ataxiwardance: Very disappointed in J. Alito and the SCOTUS majority’s decision in Fernandez v. California. By allowing co-inhabitants (spouses, roommates, etc.) to waive your constitutional right to be free from warrant-less search and seizure EVEN AFTER you have explicitly told the police they may not enter, the majority has allowed another private citizen to effectively extinguish your constitutional right and drastically weakened our protections secured by the Fourth Amendment. 

Under the false aegis of protecting women from spousal abuse, the majority opinion both (1) ignores that other completely adeuqate and constitutional solutions exist under those horrid circumstances; and (2) lowers the consent threshold for police invasion of a residence to that of its weakest member. I agree with J. Ginsburg’s dissent that “[i]nstead of adhering to the warrant requirement, today’s decision tells the police they may dodge it."

As a final note, I would add that this decision most negatively effects those who live in multi-persons dwellings; i.e. the poor, colored, and young. For those keeping score at home, these populations - our friends and countrymen - already endure disproportionately overzealous police attention and persistent abuses of power. 

theatlantic:

War on Terror Hawks Cannot Fail, They Can Only Be Failed

Questioning the claim that Americans now are more vulnerable to terrorism, and probing its implications.

Read more. [Image: Reuters]

ccindecision:

Thank goodness the Obama administration stopped Bush’s efforts to spy on American citizens OH WAIT.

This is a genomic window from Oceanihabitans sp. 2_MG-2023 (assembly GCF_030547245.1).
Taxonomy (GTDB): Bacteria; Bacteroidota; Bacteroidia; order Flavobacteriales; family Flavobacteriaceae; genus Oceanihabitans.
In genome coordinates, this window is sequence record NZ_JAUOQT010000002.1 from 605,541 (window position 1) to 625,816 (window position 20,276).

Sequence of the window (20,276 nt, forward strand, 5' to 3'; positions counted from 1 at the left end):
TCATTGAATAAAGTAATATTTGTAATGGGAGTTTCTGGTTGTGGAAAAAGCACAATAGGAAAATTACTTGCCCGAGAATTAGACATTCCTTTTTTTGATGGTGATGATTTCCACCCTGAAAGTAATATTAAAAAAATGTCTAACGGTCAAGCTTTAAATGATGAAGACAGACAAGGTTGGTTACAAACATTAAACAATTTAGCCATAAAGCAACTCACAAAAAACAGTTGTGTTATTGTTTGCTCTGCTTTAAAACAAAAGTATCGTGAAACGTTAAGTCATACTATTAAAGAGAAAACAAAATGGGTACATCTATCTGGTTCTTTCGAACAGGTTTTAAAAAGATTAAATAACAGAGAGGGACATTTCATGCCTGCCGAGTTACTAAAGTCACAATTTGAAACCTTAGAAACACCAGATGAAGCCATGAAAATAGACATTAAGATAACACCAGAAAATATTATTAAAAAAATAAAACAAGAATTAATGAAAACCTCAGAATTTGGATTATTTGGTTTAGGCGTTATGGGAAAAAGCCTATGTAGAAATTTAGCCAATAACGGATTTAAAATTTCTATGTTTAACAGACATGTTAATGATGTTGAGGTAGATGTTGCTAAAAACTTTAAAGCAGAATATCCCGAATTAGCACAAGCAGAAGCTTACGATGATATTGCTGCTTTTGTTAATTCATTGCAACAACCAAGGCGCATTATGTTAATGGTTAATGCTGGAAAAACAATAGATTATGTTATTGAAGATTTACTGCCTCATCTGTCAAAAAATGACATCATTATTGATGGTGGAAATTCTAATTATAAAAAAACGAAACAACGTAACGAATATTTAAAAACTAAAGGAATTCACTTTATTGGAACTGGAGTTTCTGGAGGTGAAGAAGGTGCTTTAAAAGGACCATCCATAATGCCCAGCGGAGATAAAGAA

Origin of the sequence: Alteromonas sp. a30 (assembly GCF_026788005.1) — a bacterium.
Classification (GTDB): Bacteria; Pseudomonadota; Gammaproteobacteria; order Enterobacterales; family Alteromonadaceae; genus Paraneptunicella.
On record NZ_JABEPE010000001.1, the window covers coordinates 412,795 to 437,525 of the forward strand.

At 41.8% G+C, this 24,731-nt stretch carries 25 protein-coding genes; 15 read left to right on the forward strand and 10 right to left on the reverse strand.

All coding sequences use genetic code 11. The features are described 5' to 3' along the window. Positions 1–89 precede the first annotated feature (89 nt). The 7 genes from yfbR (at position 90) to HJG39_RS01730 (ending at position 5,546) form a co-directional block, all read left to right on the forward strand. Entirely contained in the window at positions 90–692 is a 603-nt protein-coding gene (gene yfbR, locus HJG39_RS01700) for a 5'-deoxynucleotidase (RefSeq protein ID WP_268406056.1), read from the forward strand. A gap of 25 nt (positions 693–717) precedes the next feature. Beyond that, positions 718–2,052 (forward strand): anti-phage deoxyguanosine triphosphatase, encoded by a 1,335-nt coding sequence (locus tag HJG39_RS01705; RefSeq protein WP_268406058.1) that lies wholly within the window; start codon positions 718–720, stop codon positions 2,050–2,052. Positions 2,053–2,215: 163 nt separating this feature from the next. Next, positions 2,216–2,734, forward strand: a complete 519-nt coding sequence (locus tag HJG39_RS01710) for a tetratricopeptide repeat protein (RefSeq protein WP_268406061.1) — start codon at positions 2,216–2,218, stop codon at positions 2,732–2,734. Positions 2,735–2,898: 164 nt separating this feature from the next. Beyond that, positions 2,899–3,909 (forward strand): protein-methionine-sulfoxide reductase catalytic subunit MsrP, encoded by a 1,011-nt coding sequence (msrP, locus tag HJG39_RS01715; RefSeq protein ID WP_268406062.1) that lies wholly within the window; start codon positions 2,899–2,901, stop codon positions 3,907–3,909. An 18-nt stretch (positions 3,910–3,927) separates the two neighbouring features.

For the unfamiliar:

letterstomycountry:

Welcome to the new world order.

via newsweek / cheatsheet

11 Years later. Perpetual emergency. Perpetual fear. Perpetual war.

Unfortunately, this tragic American exceptionalism is not new.

Wartime brings the ideal of the State out into very clear relief, and reveals attitudes and tendencies that were hidden. In times of peace the sense of the State flags in a republic that is not militarized. For war is essentially the health of the State. The ideal of the State is that within its territory its power and influence should be universal. As the Church is the medium for the spiritual salvation of man, so the State is thought of as the medium for his political salvation. Its idealism is a rich blood flowing to all the members of the body politic. And it is precisely in war that the urgency for union seems greatest, and the necessity for universality seems most unquestioned. The State is the organization of the herd to act offensively or defensively against another herd similarly organized. The more terrifying the occasion for defense, the closer will become the organization and the more coercive the influence upon each member of the herd. War sends the current of purpose and activity flowing down to the lowest level of the herd, and to its most remote branches. All the activities of society are linked together as fast as possible to this central purpose of making a military offensive or a military defense, and the State becomes what in peacetimes it has vainly struggled to become - the inexorable arbiter and determinant of men’s business and attitudes and opinions

War is the Health of the State by Randolph Bourne